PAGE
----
Kudos to Keith Horcasitas and Phil Beaver (“Conservatives and liberals can find common ground, be civil,” in the recent Letters column.) Despite their vastly different opinions, they have begun a conversation with “Conversation Rules of Engagement” that allow them to find a surprising number of things they share in common. Most importantly, as is evident from the letter, they learned how to converse in an atmosphere of mutual respect and actually listen to the other with an open mind and heart. Mr. Horcasitas said they hope to open the conversation up to others.

May I suggest Parker Palmer’s book, “Healing the Heart of Democracy,” that suggests and guides such conversations.

I remember a paper I wrote for an ethics class in college. It focused on evil and how that took root in a society. Using the Holocaust to trace the process, I found that the first step is to scapegoat a segment of society and blame them for our problems; in the case of the Holocaust, the Jews. Couple that with fear of the other and you’re on a sure path for evil to prevail without people ever acknowledging their culpability.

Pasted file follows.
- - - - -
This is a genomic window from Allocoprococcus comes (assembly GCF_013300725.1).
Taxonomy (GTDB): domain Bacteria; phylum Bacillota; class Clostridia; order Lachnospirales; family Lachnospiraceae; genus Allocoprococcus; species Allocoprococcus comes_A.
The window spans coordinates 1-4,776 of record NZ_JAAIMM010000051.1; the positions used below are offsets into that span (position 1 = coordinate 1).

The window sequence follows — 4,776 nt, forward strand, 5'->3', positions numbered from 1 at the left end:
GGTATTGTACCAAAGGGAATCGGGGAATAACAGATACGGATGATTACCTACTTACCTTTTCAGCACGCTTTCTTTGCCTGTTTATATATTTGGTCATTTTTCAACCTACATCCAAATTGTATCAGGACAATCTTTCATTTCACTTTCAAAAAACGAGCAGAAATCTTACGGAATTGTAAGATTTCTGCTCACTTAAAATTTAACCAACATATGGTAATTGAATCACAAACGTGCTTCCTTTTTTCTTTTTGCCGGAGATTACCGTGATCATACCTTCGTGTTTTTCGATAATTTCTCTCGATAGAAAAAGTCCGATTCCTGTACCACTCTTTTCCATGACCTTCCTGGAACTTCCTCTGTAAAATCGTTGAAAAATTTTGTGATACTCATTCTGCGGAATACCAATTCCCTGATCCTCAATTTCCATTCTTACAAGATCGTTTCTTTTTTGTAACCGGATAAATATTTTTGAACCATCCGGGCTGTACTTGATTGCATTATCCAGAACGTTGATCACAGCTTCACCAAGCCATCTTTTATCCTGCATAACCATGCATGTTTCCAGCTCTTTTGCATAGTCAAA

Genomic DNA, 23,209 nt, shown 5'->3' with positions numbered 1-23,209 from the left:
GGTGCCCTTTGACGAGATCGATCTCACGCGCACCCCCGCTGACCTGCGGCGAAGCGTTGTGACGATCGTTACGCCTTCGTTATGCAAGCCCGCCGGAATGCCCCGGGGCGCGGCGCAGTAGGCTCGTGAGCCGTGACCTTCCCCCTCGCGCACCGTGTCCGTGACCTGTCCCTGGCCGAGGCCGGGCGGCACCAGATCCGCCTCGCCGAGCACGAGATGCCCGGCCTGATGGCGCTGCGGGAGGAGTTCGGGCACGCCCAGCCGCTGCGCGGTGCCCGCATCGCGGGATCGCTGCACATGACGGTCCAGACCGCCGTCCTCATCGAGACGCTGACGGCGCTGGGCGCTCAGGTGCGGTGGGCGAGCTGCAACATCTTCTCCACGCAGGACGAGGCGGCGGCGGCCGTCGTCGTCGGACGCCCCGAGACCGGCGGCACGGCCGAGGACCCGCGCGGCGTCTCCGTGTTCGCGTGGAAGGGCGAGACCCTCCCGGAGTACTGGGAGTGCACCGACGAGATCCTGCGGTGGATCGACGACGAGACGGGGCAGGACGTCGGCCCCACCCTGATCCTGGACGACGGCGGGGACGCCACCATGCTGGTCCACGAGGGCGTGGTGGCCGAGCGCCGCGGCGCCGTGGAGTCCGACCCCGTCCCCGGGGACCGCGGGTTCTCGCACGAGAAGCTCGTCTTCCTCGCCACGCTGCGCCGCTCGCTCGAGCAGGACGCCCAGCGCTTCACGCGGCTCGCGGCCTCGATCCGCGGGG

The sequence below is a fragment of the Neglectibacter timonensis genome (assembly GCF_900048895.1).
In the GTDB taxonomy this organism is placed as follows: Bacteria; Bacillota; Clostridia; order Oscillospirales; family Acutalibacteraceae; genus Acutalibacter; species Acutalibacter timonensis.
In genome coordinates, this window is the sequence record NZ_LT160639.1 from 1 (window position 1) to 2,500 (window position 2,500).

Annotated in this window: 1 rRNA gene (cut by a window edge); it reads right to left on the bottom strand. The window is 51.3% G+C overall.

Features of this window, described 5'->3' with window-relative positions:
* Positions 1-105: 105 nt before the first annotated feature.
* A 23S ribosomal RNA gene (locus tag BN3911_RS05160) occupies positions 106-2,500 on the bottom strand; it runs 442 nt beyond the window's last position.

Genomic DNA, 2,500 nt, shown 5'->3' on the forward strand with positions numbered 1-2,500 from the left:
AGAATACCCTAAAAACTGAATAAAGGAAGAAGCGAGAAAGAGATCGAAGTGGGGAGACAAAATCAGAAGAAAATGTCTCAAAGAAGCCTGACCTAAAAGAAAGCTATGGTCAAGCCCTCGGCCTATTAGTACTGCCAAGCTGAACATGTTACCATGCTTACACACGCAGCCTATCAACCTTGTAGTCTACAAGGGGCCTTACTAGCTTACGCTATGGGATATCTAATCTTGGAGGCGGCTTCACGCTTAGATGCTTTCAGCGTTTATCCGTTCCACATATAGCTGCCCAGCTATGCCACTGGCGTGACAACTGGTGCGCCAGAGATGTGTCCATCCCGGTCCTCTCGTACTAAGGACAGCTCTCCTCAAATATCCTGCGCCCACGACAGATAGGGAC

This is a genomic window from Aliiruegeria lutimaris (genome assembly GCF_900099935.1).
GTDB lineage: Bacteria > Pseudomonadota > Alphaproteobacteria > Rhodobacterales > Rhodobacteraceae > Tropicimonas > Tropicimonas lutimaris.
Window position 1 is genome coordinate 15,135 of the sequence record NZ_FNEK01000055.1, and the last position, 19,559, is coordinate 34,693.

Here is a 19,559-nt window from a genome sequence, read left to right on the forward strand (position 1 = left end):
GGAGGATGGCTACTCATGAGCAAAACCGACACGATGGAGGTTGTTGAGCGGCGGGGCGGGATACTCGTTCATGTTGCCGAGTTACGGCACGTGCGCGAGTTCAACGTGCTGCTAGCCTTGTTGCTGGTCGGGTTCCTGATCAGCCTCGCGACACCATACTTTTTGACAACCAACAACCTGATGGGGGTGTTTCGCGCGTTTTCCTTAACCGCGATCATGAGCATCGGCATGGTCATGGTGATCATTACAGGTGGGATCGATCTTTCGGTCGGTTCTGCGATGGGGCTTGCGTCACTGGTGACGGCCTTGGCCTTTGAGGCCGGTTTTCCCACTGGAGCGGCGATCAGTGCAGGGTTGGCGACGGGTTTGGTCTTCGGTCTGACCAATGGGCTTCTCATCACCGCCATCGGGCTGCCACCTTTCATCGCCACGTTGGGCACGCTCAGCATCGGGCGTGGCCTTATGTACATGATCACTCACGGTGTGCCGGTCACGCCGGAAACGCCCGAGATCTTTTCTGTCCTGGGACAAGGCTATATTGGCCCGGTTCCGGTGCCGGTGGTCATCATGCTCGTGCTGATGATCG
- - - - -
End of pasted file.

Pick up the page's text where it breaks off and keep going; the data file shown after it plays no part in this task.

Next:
Polls tell us that Americans are most dissatisfied with Congress and its inability to govern. Yet we insist that candidates demonstrate their ideological purity (read “do it our way; compromise is weakness”) that ensures gridlock and continues a downward spiral of distrust and disrespect.

It is indeed time to take our country back, “we the people,” but not by instilling fear and hatred of the other but by willingness to respectfully listen to the other and find common ground at the grass-roots level. Then we demand that the government truly be “for the people” — ALL the people. This will never happen top-down but only from we the people up and only in an atmosphere of mutual respect.

Yvonne C. Hymel

registered nurse, retired